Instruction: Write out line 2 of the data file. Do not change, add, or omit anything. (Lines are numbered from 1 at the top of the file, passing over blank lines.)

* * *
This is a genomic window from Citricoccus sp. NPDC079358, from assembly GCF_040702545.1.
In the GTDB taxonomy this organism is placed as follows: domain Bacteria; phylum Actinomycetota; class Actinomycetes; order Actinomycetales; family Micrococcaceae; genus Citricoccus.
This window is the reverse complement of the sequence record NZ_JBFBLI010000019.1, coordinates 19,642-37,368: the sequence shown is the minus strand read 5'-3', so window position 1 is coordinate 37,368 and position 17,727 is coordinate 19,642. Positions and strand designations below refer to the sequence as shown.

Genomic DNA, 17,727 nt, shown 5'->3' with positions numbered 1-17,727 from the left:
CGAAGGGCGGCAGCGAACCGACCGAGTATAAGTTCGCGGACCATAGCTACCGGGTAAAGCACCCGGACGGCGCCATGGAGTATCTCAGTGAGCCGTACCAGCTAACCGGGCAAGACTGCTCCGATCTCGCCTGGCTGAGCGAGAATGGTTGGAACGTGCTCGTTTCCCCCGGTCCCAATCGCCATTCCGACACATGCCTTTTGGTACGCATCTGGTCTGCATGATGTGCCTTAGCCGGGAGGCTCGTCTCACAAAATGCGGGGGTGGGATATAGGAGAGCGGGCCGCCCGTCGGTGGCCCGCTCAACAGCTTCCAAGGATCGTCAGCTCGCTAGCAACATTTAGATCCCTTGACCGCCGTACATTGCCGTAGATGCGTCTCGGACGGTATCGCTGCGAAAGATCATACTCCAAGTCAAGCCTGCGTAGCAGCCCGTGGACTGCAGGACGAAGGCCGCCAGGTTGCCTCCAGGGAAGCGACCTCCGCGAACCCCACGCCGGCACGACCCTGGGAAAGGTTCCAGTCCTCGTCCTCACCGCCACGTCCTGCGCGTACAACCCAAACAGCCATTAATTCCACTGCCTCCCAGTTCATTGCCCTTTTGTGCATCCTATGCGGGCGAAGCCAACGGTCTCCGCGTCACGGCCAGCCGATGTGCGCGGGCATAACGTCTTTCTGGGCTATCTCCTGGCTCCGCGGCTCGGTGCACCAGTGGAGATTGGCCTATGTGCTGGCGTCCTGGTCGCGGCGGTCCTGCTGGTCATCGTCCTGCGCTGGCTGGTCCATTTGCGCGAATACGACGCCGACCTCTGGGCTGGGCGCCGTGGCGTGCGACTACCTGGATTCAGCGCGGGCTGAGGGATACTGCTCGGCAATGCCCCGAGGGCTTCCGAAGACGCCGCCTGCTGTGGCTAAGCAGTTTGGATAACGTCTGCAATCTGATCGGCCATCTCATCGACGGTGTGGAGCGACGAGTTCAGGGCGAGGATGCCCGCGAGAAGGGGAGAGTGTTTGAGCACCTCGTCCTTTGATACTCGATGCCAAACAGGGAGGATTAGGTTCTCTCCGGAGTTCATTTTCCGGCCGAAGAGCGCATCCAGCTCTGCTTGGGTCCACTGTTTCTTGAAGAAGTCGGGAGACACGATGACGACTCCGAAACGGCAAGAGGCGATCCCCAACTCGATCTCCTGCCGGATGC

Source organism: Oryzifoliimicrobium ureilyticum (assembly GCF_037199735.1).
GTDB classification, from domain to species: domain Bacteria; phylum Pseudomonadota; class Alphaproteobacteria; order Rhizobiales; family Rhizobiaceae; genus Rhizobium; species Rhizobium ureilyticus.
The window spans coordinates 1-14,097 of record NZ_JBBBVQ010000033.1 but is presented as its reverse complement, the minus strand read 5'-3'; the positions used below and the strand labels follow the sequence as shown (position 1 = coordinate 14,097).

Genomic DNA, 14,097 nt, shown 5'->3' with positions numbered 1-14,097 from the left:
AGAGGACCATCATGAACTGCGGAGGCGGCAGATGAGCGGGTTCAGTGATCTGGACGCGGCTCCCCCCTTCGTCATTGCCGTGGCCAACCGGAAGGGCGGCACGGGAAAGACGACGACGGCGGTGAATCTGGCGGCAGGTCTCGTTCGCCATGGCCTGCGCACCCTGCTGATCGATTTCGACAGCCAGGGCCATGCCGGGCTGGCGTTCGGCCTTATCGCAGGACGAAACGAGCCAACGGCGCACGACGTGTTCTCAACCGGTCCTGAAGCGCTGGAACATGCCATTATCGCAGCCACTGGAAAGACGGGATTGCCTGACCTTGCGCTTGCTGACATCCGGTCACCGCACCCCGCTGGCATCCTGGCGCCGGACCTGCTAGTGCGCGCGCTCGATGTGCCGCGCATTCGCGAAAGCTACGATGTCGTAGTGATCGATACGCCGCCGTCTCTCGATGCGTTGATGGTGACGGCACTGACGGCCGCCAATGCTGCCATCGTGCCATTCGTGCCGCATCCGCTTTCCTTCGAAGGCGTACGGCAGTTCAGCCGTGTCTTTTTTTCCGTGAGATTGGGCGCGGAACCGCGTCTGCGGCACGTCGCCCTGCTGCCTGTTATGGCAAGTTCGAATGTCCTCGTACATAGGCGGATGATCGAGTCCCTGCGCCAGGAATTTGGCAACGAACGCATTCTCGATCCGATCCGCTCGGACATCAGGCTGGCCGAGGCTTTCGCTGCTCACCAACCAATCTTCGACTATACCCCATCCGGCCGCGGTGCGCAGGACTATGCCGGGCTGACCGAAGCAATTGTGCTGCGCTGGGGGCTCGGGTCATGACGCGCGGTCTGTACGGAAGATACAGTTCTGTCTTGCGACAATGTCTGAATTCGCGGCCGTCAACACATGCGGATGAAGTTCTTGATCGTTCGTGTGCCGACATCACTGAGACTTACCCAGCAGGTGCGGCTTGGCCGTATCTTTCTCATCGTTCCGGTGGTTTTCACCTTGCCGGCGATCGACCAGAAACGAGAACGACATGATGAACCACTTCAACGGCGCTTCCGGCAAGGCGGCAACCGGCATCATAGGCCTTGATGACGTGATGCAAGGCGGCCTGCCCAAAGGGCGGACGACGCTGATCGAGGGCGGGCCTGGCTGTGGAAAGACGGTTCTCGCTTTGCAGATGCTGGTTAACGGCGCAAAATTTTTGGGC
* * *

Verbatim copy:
In the GTDB taxonomy this organism is placed as follows: domain Bacteria; phylum Actinomycetota; class Actinomycetes; order Actinomycetales; family Micrococcaceae; genus Citricoccus.